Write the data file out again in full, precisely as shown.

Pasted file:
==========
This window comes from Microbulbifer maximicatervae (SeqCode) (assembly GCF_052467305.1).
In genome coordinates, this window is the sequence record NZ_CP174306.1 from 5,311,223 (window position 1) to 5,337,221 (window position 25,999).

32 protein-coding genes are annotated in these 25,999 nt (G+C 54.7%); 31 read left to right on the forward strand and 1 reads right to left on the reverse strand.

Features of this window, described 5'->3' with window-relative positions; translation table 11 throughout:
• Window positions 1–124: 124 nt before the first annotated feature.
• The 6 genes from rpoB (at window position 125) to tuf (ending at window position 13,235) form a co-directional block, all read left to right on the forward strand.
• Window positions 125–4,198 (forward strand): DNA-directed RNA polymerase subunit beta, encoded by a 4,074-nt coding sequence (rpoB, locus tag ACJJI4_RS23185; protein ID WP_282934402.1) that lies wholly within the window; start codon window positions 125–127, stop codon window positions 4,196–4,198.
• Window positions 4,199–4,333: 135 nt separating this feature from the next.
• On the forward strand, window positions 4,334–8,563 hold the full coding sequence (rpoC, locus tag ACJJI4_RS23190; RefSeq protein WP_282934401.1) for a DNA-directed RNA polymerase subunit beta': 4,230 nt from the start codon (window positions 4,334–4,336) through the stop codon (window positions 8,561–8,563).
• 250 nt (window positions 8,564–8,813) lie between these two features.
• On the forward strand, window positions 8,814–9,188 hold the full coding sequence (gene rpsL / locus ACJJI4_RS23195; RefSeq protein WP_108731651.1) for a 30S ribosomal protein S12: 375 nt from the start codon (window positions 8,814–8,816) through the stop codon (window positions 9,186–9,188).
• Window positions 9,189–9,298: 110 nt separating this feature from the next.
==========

This window comes from Microbulbifer maximicatervae (SeqCode) (assembly GCF_052467305.1).
In genome coordinates, this window is the sequence record NZ_CP174306.1 from 5,311,223 (window position 1) to 5,337,221 (window position 25,999).

32 protein-coding genes are annotated in these 25,999 nt (G+C 54.7%); 31 read left to right on the forward strand and 1 reads right to left on the reverse strand.

Features of this window, described 5'->3' with window-relative positions; translation table 11 throughout:
• Window positions 1–124: 124 nt before the first annotated feature.
• The 6 genes from rpoB (at window position 125) to tuf (ending at window position 13,235) form a co-directional block, all read left to right on the forward strand.
• Window positions 125–4,198 (forward strand): DNA-directed RNA polymerase subunit beta, encoded by a 4,074-nt coding sequence (rpoB, locus tag ACJJI4_RS23185; protein ID WP_282934402.1) that lies wholly within the window; start codon window positions 125–127, stop codon window positions 4,196–4,198.
• Window positions 4,199–4,333: 135 nt separating this feature from the next.
• On the forward strand, window positions 4,334–8,563 hold the full coding sequence (rpoC, locus tag ACJJI4_RS23190; RefSeq protein WP_282934401.1) for a DNA-directed RNA polymerase subunit beta': 4,230 nt from the start codon (window positions 4,334–4,336) through the stop codon (window positions 8,561–8,563).
• 250 nt (window positions 8,564–8,813) lie between these two features.
• On the forward strand, window positions 8,814–9,188 hold the full coding sequence (gene rpsL / locus ACJJI4_RS23195; RefSeq protein WP_108731651.1) for a 30S ribosomal protein S12: 375 nt from the start codon (window positions 8,814–8,816) through the stop codon (window positions 9,186–9,188).
• Window positions 9,189–9,298: 110 nt separating this feature from the next.